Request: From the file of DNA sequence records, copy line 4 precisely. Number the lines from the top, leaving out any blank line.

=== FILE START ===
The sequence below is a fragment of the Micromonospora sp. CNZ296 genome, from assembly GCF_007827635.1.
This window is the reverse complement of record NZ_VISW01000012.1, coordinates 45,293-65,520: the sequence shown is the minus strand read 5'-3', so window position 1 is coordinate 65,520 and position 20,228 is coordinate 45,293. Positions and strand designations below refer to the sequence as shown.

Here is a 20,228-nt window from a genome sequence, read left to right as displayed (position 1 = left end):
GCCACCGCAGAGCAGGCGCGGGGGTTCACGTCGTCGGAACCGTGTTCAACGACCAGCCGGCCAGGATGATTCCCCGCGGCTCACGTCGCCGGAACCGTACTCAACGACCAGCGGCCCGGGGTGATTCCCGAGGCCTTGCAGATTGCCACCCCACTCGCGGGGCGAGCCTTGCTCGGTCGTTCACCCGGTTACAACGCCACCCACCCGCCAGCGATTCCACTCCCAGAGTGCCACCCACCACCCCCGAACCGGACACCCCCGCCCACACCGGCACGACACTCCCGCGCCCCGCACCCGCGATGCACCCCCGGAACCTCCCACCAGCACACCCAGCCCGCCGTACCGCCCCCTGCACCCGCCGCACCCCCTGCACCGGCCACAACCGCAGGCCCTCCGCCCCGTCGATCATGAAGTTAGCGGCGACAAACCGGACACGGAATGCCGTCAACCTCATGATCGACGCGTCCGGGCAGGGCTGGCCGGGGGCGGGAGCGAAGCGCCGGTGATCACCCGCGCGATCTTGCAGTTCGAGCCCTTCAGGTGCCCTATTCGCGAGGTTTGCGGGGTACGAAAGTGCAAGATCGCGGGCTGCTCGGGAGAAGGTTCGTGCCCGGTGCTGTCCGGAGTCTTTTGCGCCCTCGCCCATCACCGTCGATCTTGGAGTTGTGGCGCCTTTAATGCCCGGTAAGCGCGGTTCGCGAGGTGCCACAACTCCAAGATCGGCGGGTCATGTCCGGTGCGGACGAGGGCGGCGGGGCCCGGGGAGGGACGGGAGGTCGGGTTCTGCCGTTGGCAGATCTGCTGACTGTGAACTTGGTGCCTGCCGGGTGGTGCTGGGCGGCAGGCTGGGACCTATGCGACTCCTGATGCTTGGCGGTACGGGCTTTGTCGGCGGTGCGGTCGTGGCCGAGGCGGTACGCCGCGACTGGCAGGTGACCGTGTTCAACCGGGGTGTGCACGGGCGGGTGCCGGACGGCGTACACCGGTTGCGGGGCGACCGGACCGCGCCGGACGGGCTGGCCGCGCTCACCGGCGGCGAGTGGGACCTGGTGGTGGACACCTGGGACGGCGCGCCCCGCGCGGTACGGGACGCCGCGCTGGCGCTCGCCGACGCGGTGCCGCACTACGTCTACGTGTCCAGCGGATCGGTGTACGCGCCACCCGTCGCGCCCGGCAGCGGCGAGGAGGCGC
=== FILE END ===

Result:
GCCACCGCAGAGCAGGCGCGGGGGTTCACGTCGTCGGAACCGTGTTCAACGACCAGCCGGCCAGGATGATTCCCCGCGGCTCACGTCGCCGGAACCGTACTCAACGACCAGCGGCCCGGGGTGATTCCCGAGGCCTTGCAGATTGCCACCCCACTCGCGGGGCGAGCCTTGCTCGGTCGTTCACCCGGTTACAACGCCACCCACCCGCCAGCGATTCCACTCCCAGAGTGCCACCCACCACCCCCGAACCGGACACCCCCGCCCACACCGGCACGACACTCCCGCGCCCCGCACCCGCGATGCACCCCCGGAACCTCCCACCAGCACACCCAGCCCGCCGTACCGCCCCCTGCACCCGCCGCACCCCCTGCACCGGCCACAACCGCAGGCCCTCCGCCCCGTCGATCATGAAGTTAGCGGCGACAAACCGGACACGGAATGCCGTCAACCTCATGATCGACGCGTCCGGGCAGGGCTGGCCGGGGGCGGGAGCGAAGCGCCGGTGATCACCCGCGCGATCTTGCAGTTCGAGCCCTTCAGGTGCCCTATTCGCGAGGTTTGCGGGGTACGAAAGTGCAAGATCGCGGGCTGCTCGGGAGAAGGTTCGTGCCCGGTGCTGTCCGGAGTCTTTTGCGCCCTCGCCCATCACCGTCGATCTTGGAGTTGTGGCGCCTTTAATGCCCGGTAAGCGCGGTTCGCGAGGTGCCACAACTCCAAGATCGGCGGGTCATGTCCGGTGCGGACGAGGGCGGCGGGGCCCGGGGAGGGACGGGAGGTCGGGTTCTGCCGTTGGCAGATCTGCTGACTGTGAACTTGGTGCCTGCCGGGTGGTGCTGGGCGGCAGGCTGGGACCTATGCGACTCCTGATGCTTGGCGGTACGGGCTTTGTCGGCGGTGCGGTCGTGGCCGAGGCGGTACGCCGCGACTGGCAGGTGACCGTGTTCAACCGGGGTGTGCACGGGCGGGTGCCGGACGGCGTACACCGGTTGCGGGGCGACCGGACCGCGCCGGACGGGCTGGCCGCGCTCACCGGCGGCGAGTGGGACCTGGTGGTGGACACCTGGGACGGCGCGCCCCGCGCGGTACGGGACGCCGCGCTGGCGCTCGCCGACGCGGTGCCGCACTACGTCTACGTGTCCAGCGGATCGGTGTACGCGCCACCCGTCGCGCCCGGCAGCGGCGAGGAGGCGC